by Lev Tsitrin
Something stirred the righteous indignation of the New York Times to its deepest of depths. “A judge appointed by former President Donald J. Trump” ruled in his favor, disrupting the review of documents retrieved from Mar-a-Lago by the FBI. Isn’t that outrageously monstrous?
New York Times’ Charlie Savage and a bunch of law professors he interviewed certainly think so. “A federal judge’s extraordinary decision on Monday to interject in the criminal investigation into former President Donald J. Trump’s hoarding of sensitive government documents at his Florida residence showed unusual solicitude to him, legal specialists said.”
Perhaps so — but that’s precisely my point. Just four years ago the very same New York Times chided the then-President Trump in an article by its Supreme Court correspondent Adam Liptak for “remarks … in which Trump complained about a decision from Judge Jon S. Tigar, of the United States District Court in San Francisco, who ordered the administration to resume accepting asylum claims from migrants no matter where or how they entered the United States. Mr. Trump’s legal analysis of the ruling consisted of the observation that Judge Tigar was “an Obama judge.”” The article approvingly cited Chief Justice John G. Roberts Jr. who “defended the independence and integrity of the federal judiciary … rebuking President Trump for calling a judge who had ruled against his administration’s asylum policy “an Obama judge.” The chief justice said that was a profound misunderstanding of the judicial role. “We do not have Obama judges or Trump judges, Bush judges or Clinton judges,” he said in a statement. “What we have is an extraordinary group of dedicated judges doing their level best to do equal right to those appearing before them. That independent judiciary is something we should all be thankful for.”
Well, that was then, and this is now. New York Times’ Charlie Savage clearly sees a causal link between the fact that “Judge Cannon [is] a Trump appointee,” and her decision in Trump’s favor. This feeling is buttressed by the chorus of professor’s testimonies to the effect that it was “a genuinely unprecedented decision by a judge.”
I won’t argue; perhaps it was. But what escapes the New York Times and the law professors they cite, is that their narrative abundantly proves Trump’s contention that “there are Trump judges and Obama judges” — and that they rule according to their ideology rather than law. Chief Justice Robert’s clearly loses out when the New York Times fails to refer to Judge Cannon as a “dedicated judge doing level best to do equal right to those appearing before her” but openly implies that her decision is due to her being a “Trump judge.” Put simply, the New York Times is in full agreement with Trump: judicial independence touted by Chief Justice Roberts is merely an independence to favor whom the judge want to favor.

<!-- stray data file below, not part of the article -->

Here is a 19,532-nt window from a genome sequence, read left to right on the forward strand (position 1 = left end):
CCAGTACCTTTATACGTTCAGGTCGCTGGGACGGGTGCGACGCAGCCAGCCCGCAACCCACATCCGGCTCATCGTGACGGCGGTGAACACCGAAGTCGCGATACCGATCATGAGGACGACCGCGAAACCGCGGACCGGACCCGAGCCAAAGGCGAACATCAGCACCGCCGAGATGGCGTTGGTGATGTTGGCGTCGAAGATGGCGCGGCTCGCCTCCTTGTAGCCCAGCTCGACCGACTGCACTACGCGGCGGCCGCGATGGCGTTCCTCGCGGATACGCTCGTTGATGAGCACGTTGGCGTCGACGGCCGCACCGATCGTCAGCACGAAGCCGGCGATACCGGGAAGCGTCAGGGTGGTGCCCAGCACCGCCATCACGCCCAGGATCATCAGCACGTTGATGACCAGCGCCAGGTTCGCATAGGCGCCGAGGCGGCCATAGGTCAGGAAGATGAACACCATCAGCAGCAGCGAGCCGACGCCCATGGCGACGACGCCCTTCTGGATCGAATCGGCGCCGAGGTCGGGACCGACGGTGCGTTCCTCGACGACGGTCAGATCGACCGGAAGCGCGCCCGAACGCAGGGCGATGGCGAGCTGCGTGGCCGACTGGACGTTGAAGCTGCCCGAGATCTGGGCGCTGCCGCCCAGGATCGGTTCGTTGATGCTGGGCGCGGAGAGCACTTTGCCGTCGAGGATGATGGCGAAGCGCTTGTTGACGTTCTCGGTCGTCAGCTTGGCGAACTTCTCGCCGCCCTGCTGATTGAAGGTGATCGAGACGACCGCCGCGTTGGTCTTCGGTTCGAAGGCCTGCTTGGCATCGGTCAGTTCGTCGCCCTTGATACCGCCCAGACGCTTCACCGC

That’s all there is to it. I know better than any professor or journalist how federal judges decide cases. Their decisions do not answer the question of “was plaintiff’s argument stronger than defendant’s, or was it the other way around?” as the ubiquitous statues of Lady Justice would have us believe. They answer a very different question — a question of “who do I want to win, plaintiff or defendant?” To that end, when making a decision judges evaluate judges’ own argument, not parties’. The “rule of law” is an urban myth; there is no such thing — there is only the rule of judges. This is how judicial decision-making (I would not call this charade a “process”) is designed to operate. Hence, the court victory hinges on whether it was “Trump judge” or “Obama judge” who heard the case — because different judges literally hear different cases that utilize totally different argument, since that argument is judges’ own. And this arrangement is fully supported by law which, after all, is made by judges — and in Pierson v Ray judges decided to give themselves the right to act from the bench “maliciously and corruptly” so as to be able to decide cases arbitrarily, and not be tethered to the parties’ argument.
Interestingly, the New York Times and its ilk does not want to cover our officially-acknowledged “corrupt and malicious” judging. To make judging impartial as it is supposed to be under the Constitutional guarantee of the “due process of the law” is not, apparently, in press’ interest. All it wants, is that cases be decided by “Obama judges.” That is when things go really well, as far as the New York Times and suchlike are concerned. But a ruling by a “Trump judge” throws the media — and its readers, if one is to judge by the howls on Twitter, into a mad rage. And, needless to say, the law professors stand ready to condemn the abomination that is a “Trump judge.” But to say a cross word about judicial fraud that has become the standard modus operandi on the federal bench, and allows arbitrary judging? To report on it? Heaven — and judges — forbid!
Lev Tsitrin is the founder of Coalition Against Judicial Fraud, cajfr.org
Unfortunately, when you do not have the rule of law, by deduction, you have the rule of tyranny.